Gulet Mohamed is an 18-year-old American citizen whose family is Somalian. His parents moved with him to the U.S. when he was 2 or 3 years old, and he has lived in the U.S. ever since. In March, 2009, he went to study Arabic and Islam in Yemen (in Sana’a, the nation’s capital), and, after several weeks, left (at his mother’s urging) and went to visit his mother’s family in Somalia, staying with his uncle there for several months. Roughly one year ago, he left Somalia and traveled to Kuwait to stay with other family members who live there. Like many teenagers who reach early adulthood, he was motivated in his travels by a desire to see the world, to study, and to get to know his family’s ancestral homeland and his faraway relatives.
At all times, Mohamed traveled on an American passport and had valid visas for all the countries he visited. He has never been arrested nor — until two weeks ago — was he ever involved with law enforcement in any way, including the entire time he lived in the U.S.
Approximately two weeks ago (on December 20), Mohamed went to the airport in Kuwait to have his visa renewed, as he had done every three months without incident for the last year. This time, however, he was told by the visa officer that his name had been marked in the computer, and after waiting five hours, he was taken into a room and interrogated by officials who refused to identify themselves. They then handcuffed and blindfolded him and drove him to some other locale. That was the start of a two-week-long, still ongoing nightmare during which he was imprisoned for a week in an unknown location by unknown captors, relentlessly interrogated, and severely beaten and threatened with even worse forms of torture.
Mohamed’s story was first reported this morning by Mark Mazzetti in The New York Times, who spoke with Mohamed by telephone, where he is currently being held in a deportation center in Kuwait. I also spoke with Mohamed this morning, and my 50-minute conversation with him was recorded and can be heard on the recorder below. Mazzetti did a good job of describing Mohamed’s version of events. He writes that during his 90-minute conversation, “Mr. Mohamed was agitated as he recounted his captivity, tripping over his words and breaking into tears.”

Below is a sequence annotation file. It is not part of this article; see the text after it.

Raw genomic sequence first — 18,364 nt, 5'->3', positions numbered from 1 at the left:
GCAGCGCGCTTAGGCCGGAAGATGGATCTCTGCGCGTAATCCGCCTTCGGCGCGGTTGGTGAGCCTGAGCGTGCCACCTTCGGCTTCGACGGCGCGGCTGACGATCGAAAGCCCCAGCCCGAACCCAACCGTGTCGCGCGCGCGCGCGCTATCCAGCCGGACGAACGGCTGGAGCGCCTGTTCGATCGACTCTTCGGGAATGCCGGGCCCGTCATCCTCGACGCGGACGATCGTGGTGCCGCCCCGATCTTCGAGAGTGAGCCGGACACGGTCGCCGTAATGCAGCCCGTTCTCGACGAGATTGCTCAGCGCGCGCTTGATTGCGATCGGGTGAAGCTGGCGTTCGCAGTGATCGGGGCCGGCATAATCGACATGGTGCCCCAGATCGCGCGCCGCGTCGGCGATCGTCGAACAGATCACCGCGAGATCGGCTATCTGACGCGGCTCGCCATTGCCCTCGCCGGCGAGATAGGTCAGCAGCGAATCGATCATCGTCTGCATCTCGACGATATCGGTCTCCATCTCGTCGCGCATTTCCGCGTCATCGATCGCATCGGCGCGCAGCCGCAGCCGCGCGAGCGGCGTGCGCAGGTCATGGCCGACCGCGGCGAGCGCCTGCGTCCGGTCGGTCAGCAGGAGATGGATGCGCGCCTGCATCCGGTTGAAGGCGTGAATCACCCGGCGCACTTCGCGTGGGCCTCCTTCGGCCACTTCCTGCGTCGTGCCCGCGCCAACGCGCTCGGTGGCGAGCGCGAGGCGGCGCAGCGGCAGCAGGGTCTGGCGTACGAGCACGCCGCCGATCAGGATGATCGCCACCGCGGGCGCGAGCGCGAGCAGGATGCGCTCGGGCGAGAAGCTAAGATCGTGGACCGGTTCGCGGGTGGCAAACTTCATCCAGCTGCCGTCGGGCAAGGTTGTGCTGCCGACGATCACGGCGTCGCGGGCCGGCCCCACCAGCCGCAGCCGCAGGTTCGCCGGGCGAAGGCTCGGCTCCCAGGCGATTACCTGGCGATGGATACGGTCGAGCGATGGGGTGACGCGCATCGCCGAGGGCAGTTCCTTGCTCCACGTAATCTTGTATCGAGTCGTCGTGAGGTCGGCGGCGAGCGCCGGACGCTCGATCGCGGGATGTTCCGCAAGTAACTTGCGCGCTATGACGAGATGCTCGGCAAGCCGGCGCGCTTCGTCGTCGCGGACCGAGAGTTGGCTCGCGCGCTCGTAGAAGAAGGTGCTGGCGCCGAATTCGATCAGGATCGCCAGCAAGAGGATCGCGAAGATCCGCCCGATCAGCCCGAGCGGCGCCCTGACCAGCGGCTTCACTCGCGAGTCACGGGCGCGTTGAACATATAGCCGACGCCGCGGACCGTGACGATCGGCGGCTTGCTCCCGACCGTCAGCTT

That was very much my experience as well. It may be difficult at times to understand all of what Mohamed recounts because he is emotionally distraught in the extreme, but it’s nonetheless very worth listening to what he has to say, at the very least to portions of it. Mohamed says he was repeatedly beaten with a stick on the bottom of his feet and his palms, hit in the face, and hung from the ceiling. He also says his captors threatened him with both the arrest of his mother and electric shock, and told him that he should forget his family.
He still does not know why he was detained and beaten, nor does he know what is happening to him now. Indeed, although Mazzetti writes that he was detained and beaten by Kuwait captors, Mohamed actually has no idea who was responsible, and told me that at least some of the people interrogating him spoke English. He has been told that he will be deported back to the U.S., but is now on a no-fly list and has no idea when he will be released. American officials told Mazzetti that “Mr. Mohamed is on a no-fly list and, for now at least, cannot return to the United States.” He’s been charged with no crime and presented with no evidence of any wrongdoing.